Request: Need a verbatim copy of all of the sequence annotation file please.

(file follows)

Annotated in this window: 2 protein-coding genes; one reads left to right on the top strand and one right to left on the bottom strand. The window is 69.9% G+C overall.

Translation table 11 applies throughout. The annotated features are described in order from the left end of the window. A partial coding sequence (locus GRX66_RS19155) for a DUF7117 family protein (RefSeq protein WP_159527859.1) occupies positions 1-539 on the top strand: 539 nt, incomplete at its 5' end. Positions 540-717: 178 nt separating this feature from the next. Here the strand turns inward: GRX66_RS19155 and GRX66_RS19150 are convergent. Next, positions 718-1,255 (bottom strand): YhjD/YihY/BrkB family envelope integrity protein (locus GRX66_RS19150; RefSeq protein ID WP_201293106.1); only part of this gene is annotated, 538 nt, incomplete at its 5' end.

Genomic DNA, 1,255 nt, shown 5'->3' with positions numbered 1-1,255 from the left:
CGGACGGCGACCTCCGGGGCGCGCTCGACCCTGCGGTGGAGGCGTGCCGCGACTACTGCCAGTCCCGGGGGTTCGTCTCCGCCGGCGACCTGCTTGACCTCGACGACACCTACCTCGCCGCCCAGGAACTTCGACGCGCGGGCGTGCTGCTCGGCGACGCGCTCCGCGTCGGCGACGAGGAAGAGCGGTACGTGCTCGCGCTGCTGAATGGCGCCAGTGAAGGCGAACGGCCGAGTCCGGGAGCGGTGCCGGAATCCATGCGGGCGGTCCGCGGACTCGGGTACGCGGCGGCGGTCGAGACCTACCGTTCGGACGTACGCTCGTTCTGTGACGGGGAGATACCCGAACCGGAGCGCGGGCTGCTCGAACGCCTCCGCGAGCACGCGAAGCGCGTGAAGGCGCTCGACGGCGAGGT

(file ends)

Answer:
Annotated in this window: 2 protein-coding genes; one reads left to right on the top strand and one right to left on the bottom strand. The window is 69.9% G+C overall.

Translation table 11 applies throughout. The annotated features are described in order from the left end of the window. A partial coding sequence (locus GRX66_RS19155) for a DUF7117 family protein (RefSeq protein WP_159527859.1) occupies positions 1-539 on the top strand: 539 nt, incomplete at its 5' end. Positions 540-717: 178 nt separating this feature from the next. Here the strand turns inward: GRX66_RS19155 and GRX66_RS19150 are convergent. Next, positions 718-1,255 (bottom strand): YhjD/YihY/BrkB family envelope integrity protein (locus GRX66_RS19150; RefSeq protein ID WP_201293106.1); only part of this gene is annotated, 538 nt, incomplete at its 5' end.

Genomic DNA, 1,255 nt, shown 5'->3' with positions numbered 1-1,255 from the left:
CGGACGGCGACCTCCGGGGCGCGCTCGACCCTGCGGTGGAGGCGTGCCGCGACTACTGCCAGTCCCGGGGGTTCGTCTCCGCCGGCGACCTGCTTGACCTCGACGACACCTACCTCGCCGCCCAGGAACTTCGACGCGCGGGCGTGCTGCTCGGCGACGCGCTCCGCGTCGGCGACGAGGAAGAGCGGTACGTGCTCGCGCTGCTGAATGGCGCCAGTGAAGGCGAACGGCCGAGTCCGGGAGCGGTGCCGGAATCCATGCGGGCGGTCCGCGGACTCGGGTACGCGGCGGCGGTCGAGACCTACCGTTCGGACGTACGCTCGTTCTGTGACGGGGAGATACCCGAACCGGAGCGCGGGCTGCTCGAACGCCTCCGCGAGCACGCGAAGCGCGTGAAGGCGCTCGACGGCGAGGT